What a week it was....living the dream!

Update:    How nasty can the inside of a fuel tank look?


Friday, March 28, 2014

Winches, And A Mind Full Of Fuel Tank

  This week, while doing research on the leaky fuel tank, something had to be getting done, so I dug into rebuilding all the small winches on the mast and boom along with the main-sheet winch in the cockpit. That will leave the two primary jib sheet winches for another time.



  I had a few broken bolts taking the winches off and managed to get a few of them out with the painstaking process of drilling and bolt extractors of various styles. Some I won....some I lost. The actual cleaning (I'm not afraid to use gasoline for a very quick and efficient job) and greasing along with oiling of the winches is very soothing bench work to me. They were a pleasure to do and somewhat mindless for me in a very pleasurable location. All the while contemplating engine removal and fuel tank replacement.





   Don't even think for one minute that I'm not doing what I want to be doing. There are other things to do in our life, but what's before us is just fine by us....it doesn't suck being here doing what we're doing. Life is sooo good!  Next project on the list is a big one, an 80 gallon leaker needs replacing.  There will be pictures!


Sunday, March 23, 2014

Thawing Out


   The trip south from St Augustine was almost uneventful. We did see improvement on the engine coolant issue the first day, no blowing coolant out of the reservoir and none leaking, so we knew it was staying in the engine. I bled out the thermostat housing while the engine was running under full load at 2000 RPM and 180 degrees. The issue turned out to be, we had an air block in the closed system and this rectified it and all went back to normal. We were actually able to run the engine up to 2500 RPM with no scary symptoms. Maybe next trip I'll see if I can get her to her supposed maximum which is 3600 RPM. Of course that would mean the prop is perfectly matched and that's a big wish. If this baby does 3000 RPM I'll be satisfied.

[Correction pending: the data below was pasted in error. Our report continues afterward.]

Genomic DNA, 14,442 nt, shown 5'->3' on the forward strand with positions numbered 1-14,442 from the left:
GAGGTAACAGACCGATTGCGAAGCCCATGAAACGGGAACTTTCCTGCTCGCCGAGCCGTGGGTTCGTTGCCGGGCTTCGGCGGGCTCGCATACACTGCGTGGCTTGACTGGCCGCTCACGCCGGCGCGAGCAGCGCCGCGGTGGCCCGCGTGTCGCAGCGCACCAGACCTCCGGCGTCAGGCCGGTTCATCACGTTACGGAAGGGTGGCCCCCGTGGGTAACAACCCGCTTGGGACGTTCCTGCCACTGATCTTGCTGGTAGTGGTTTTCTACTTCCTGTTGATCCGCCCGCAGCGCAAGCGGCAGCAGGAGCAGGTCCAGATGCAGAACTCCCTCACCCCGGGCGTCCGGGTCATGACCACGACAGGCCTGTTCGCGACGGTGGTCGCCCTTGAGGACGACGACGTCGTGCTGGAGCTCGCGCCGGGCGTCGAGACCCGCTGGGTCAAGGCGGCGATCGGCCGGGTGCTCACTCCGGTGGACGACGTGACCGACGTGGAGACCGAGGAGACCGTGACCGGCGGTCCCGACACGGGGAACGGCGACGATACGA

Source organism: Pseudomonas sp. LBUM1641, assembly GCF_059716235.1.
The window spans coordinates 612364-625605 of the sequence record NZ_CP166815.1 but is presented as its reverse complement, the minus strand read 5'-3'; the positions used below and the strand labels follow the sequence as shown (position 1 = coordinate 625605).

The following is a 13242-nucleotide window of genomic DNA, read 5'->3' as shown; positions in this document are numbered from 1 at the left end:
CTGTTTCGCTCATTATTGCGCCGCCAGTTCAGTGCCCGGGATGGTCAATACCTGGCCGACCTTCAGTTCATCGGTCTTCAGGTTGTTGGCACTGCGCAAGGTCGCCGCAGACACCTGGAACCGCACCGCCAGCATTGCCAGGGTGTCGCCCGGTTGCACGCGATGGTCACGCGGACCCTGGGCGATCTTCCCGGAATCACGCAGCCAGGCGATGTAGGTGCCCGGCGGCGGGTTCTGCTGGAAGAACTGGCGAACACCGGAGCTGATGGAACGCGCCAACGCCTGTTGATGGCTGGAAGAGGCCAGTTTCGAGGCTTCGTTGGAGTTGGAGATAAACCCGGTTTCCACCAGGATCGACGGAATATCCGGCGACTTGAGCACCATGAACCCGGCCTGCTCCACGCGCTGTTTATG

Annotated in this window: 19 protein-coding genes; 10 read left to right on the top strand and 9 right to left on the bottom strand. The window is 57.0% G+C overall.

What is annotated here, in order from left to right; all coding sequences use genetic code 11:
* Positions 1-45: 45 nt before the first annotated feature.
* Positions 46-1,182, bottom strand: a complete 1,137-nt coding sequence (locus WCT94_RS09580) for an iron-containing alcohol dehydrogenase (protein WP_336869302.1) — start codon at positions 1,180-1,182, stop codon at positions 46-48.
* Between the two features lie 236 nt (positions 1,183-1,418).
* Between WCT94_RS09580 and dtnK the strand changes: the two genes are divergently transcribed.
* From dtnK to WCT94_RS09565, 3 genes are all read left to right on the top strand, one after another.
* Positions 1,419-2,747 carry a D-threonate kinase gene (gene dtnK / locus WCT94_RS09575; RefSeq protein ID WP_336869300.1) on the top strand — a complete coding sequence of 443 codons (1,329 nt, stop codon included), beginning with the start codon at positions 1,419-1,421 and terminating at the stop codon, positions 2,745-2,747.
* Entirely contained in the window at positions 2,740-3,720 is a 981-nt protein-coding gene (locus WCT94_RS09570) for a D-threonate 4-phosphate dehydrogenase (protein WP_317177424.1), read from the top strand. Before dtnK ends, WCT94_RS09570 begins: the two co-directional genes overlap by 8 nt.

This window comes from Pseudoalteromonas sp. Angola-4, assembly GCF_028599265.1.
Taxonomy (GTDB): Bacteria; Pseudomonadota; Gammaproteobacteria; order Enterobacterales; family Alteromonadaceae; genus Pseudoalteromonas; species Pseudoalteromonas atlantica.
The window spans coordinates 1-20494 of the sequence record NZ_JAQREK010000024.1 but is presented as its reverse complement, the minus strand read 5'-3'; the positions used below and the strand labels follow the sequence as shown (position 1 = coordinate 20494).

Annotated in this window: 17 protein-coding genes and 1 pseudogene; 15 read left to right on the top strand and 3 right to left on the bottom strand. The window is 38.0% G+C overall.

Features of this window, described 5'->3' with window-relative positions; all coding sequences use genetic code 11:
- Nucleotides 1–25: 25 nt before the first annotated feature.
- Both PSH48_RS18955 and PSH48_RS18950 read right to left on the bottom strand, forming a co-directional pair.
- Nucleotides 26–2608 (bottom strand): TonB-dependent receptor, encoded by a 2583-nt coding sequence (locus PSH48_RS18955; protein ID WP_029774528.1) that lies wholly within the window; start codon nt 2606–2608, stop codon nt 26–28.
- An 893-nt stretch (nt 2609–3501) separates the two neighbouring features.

The first day out of St Augustine about noon time we crossed paths with northbound The Nina and The Pinta which I had worked on a few years back in Bayou La Batre, Alabama. I hailed across the channel and recognized  first mate Vic who also recognized me. A quick chat on the VHF radio and we parted. A real bummer we hadn't stayed one more day in St Augustine as we would have been able to catch up and Vicky could have seen the two boats.


   The starter on the engine, was being very touchy and I suspected the solinoid was the problem. Every morning it got harder to start the engine and once it did I ran the whole day just hoping it would do it's main, and most important job the next morning, and just START. After three days we made it to Vero Beach City Marina and the next day after we had rafted up to a Beneteau, (this harbor is always crowded this time of year so they double and triple up on the moorings if needed)  I found the problem to be as simple as the negative battery cable has loosened up. The other major find during this 3 day run......a leaky fuel tank. That will come up in a future post...no doubt!


 

   So now we're all nestled down and thawing out from our northern Florida frigid work session and doing more of the doo daa in an awesome marina right across from the dingy dock, free buses to ANYWHERE in town, the beach less than a mile away. We'll be here at least a week maybe two maybe more, it fools soooooo good here. I did get that flag hung.....


Sunday, March 16, 2014

The Little Jobs...Doo Daa